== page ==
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"A Bluegrass Kinda Christmas" will feature acts from this year's National Folk Festival

"A Bluegrass Kinda Christmas" will feature acts from this year's National Folk Festival

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Bluegrass has been credited with some life-changing attributes, but contributing to climate change is a new one.

Down in Raleigh, thanks to some powerful concentrations of the genre, the former flatlands have been transformed into a high and lonesome landscape. The city already had one bluegrass-themed holiday present in September with IBMA’s World of Bluegrass, but now another major bluegrass celebration has been added to the calendar.

“A Bluegrass Kinda Christmas” will make its debut this year with headliners Rhonda Vincent and the Rage, and Doyle Lawson and Quicksilver. The three-day festival, to be held at the Hilton North Raleigh-Midtown Resort on Dec. 15-17, is planned to be an annual event, with a rotating cast of bluegrass royalty.

Promoter Cory Hemilright started his first bluegrass festival in 2011 near his Outer Banks hometown of Manns Harbor, at Roanoke Island Festival Park. His festival there has become so successful that Hemilright decided to see if he could throw in a Raleigh Christmas edition to scoop up fans the IBMA event had stirred up earlier. But first, he had to convince the performers.

“That’s the month they take off, but all of them were excited about it,” Hemilright said.

Vincent may have had the most enthusiasm, for this festival as well as his initial Outer Banks Bluegrass Island Festival she’s also headlined.

“Rhonda has been a huge asset for us,” the promoter said last week by phone from his Outer Banks home. “She’s always there to help. She wants the event to succeed.”

A lot of bands just seem to be there for the paycheck, he said, but Vincent takes it to another level.

“Rhonda actually sells the tickets. People love her; she’s personable; she’s the real deal — what you see onstage is what you get.” Hemilright said. “And she takes the time after every single show to meet and greet every attendee. It doesn’t matter if it takes her two or three hours, she will stay there until everybody who wants to can meet her.”

To sweeten the pot, Hemilright picks a host band to play every day of the festival. Western North Carolina’s Balsam Range is this year’s host, a pick the promoter said was an easy choice for him.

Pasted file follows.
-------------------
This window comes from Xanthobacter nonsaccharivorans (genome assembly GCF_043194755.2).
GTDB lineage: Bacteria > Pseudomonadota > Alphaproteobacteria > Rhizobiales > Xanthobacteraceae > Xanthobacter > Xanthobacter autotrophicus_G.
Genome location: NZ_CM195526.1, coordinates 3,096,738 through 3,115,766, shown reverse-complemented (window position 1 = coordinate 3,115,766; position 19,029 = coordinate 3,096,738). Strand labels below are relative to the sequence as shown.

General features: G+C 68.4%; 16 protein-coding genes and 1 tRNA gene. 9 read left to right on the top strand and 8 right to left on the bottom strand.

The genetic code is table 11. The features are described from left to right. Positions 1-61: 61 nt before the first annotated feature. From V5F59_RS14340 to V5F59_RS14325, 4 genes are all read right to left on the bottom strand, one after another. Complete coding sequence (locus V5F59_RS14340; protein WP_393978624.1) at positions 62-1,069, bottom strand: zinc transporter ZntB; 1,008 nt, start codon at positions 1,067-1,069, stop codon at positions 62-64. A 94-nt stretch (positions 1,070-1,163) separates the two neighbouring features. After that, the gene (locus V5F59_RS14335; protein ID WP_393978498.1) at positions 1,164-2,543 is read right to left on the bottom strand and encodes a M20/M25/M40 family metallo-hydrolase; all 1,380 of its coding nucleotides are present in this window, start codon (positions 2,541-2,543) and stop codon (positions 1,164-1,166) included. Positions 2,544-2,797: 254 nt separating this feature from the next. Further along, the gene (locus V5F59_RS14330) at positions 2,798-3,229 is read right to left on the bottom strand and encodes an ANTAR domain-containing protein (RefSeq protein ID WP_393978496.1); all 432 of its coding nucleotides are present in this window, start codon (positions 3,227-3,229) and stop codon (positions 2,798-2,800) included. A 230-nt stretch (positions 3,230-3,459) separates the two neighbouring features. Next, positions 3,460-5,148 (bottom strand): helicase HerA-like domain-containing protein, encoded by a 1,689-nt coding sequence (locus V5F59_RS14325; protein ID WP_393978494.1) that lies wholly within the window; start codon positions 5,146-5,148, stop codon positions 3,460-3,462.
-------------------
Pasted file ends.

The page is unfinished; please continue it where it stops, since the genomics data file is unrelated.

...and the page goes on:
“That’s my favorite band,” he said. “You don’t have to be a bluegrass fan to like Balsam Range. If you don’t like bluegrass music at all, I still think you’d enjoy their show.”

That’s probably not news to anybody who witnessed the band’s vibrant, eclectic sets at this year’s National Folk Festival in Greensboro. The band attracted —and held —the interest of audiences of all ages and tastes.

“I think they’re a good fit,” Hemilright said. “I’m always trying to introduce people to bluegrass, so its always nice to have a band that steps outside the boundaries of traditional bluegrass, and Balsam Range does a good job of that.”

Stepping over boundaries seems to be a part of Balsam Ranges’s DNA.

“Just because you’re musician doesn’t mean you’re a good songwriter,” said the Range’s mandolinist Darren Nicholson on the band’s penchant for outsourcing songs. “So we don’t approach it with the ego of ‘ I’m only going to do my songs.’ The band’s success has been built around good material. And we don’t necessarily record (just) our songs. We go for the best ones, call on friends from time to time that are great songwriters. We’re just fans of songwriting.”

The band members are also fans of close family vocal harmony, done as only a group that has hung together in close quarters for a spell can produce.

“It’s been the same five guys for 10 years this January,” Nicholson said. “It’s like breaking in a pair of shoes. We’re just now really hitting our stride and getting comfortable with each other.”

But it does jell, as warm-sounding in the studio as it is live.

“When we’re in the studio, we’re in the same room. We’re isolated to get sound quality, but it kind of goes down live ’cause we’re all looking at each other,” he said. “We want it to have that warm feel.”

To warm things up at the festival and attract a wider audience, Hemilright has been mixing genres.

“It is a bluegrass festival, but we always throw in a couple of country artists. We’ve had John Michael Montgomery, Lorrie Morgan, Pam Tillis. We have a little bit of a mix, but its all acoustic.”

This year’s “A Bluegrass Kinda Christmas” will feature another National Folk Festival performer — 10-year-old guitarist Presley Barker — playing with the 175-member troupe Tomorrow’s Bluegrass Stars.

Hemilright has booked the entire hotel for the event. Main acts will be in the main ballroom and about 50 arts and crafts vendors will be in another ballroom. Tomorrow’s Bluegrass Stars will be performing in a smaller meeting room all day, each day, and the festival has a dozen larger rooms reserved for jamming 24/7.

If the layout sounds like a smaller version based on the IBMA’s World Of Bluegrass template, that’s OK with Hemilright.

“That’s exactly right,” he said. “That’s pretty much what this is, without the awards. And, it’s all indoors.”

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